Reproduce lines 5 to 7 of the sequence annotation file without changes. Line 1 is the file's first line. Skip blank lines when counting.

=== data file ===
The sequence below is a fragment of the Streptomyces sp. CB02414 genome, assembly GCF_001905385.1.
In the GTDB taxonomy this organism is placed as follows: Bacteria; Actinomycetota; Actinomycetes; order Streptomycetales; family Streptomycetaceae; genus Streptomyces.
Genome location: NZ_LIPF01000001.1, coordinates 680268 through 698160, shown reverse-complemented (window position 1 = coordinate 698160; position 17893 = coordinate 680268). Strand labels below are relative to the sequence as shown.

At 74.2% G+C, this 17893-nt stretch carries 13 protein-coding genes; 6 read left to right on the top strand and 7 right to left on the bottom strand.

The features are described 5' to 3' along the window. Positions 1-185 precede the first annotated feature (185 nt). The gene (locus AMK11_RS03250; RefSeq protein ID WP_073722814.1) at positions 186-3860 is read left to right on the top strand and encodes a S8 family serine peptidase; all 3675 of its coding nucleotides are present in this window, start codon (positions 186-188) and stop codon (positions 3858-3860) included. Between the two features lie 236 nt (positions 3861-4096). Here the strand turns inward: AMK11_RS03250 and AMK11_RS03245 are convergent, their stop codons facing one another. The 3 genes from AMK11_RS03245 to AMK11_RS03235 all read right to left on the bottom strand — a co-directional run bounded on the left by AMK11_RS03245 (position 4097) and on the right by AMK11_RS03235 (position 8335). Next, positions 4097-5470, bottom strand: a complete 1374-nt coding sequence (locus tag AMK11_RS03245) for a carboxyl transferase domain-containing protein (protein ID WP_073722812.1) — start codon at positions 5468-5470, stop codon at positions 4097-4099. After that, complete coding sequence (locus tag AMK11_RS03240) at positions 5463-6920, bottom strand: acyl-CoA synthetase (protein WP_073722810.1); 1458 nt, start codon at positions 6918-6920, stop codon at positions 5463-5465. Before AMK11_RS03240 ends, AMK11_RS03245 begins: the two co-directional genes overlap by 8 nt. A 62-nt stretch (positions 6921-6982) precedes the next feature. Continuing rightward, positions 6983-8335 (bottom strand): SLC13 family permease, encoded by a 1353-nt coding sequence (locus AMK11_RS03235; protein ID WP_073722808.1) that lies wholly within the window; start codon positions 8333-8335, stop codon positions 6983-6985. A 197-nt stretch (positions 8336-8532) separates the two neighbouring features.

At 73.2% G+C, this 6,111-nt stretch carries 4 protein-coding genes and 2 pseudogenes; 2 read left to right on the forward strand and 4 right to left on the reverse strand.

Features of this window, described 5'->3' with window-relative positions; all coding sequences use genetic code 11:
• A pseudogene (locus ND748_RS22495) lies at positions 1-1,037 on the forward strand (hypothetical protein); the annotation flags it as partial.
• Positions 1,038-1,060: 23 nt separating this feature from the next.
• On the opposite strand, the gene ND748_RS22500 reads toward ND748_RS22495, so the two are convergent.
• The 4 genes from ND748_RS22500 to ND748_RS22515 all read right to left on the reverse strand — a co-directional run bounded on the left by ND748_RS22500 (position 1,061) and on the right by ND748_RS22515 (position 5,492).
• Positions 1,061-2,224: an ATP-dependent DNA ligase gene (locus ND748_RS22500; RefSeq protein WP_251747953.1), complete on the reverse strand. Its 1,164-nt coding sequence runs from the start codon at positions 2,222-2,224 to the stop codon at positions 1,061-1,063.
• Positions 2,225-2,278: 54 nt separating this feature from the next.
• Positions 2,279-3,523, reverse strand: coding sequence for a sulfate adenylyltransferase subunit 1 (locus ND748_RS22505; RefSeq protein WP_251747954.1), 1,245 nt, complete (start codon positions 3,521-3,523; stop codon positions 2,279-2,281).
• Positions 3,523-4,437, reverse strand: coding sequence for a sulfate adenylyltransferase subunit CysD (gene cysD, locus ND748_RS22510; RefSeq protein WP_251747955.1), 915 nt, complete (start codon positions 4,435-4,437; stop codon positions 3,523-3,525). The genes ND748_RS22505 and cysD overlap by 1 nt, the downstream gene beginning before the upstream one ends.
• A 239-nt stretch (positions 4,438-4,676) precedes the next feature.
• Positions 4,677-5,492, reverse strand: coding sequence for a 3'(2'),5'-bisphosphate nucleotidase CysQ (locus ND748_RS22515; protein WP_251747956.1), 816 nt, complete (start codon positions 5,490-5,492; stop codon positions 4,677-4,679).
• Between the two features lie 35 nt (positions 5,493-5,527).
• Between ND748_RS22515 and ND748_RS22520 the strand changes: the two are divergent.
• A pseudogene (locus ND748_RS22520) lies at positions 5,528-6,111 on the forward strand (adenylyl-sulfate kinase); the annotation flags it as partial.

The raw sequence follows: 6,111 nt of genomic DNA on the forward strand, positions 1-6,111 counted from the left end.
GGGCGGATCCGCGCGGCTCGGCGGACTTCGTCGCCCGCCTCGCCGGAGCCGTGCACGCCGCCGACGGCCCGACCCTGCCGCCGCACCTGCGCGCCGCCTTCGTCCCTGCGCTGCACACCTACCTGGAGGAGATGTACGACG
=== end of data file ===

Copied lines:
The features are described 5' to 3' along the window. Positions 1-185 precede the first annotated feature (185 nt). The gene (locus AMK11_RS03250; RefSeq protein ID WP_073722814.1) at positions 186-3860 is read left to right on the top strand and encodes a S8 family serine peptidase; all 3675 of its coding nucleotides are present in this window, start codon (positions 186-188) and stop codon (positions 3858-3860) included. Between the two features lie 236 nt (positions 3861-4096). Here the strand turns inward: AMK11_RS03250 and AMK11_RS03245 are convergent, their stop codons facing one another. The 3 genes from AMK11_RS03245 to AMK11_RS03235 all read right to left on the bottom strand — a co-directional run bounded on the left by AMK11_RS03245 (position 4097) and on the right by AMK11_RS03235 (position 8335). Next, positions 4097-5470, bottom strand: a complete 1374-nt coding sequence (locus tag AMK11_RS03245) for a carboxyl transferase domain-containing protein (protein ID WP_073722812.1) — start codon at positions 5468-5470, stop codon at positions 4097-4099. After that, complete coding sequence (locus tag AMK11_RS03240) at positions 5463-6920, bottom strand: acyl-CoA synthetase (protein WP_073722810.1); 1458 nt, start codon at positions 6918-6920, stop codon at positions 5463-5465. Before AMK11_RS03240 ends, AMK11_RS03245 begins: the two co-directional genes overlap by 8 nt. A 62-nt stretch (positions 6921-6982) precedes the next feature. Continuing rightward, positions 6983-8335 (bottom strand): SLC13 family permease, encoded by a 1353-nt coding sequence (locus AMK11_RS03235; protein ID WP_073722808.1) that lies wholly within the window; start codon positions 8333-8335, stop codon positions 6983-6985. A 197-nt stretch (positions 8336-8532) separates the two neighbouring features.

At 73.2% G+C, this 6,111-nt stretch carries 4 protein-coding genes and 2 pseudogenes; 2 read left to right on the forward strand and 4 right to left on the reverse strand.

Features of this window, described 5'->3' with window-relative positions; all coding sequences use genetic code 11: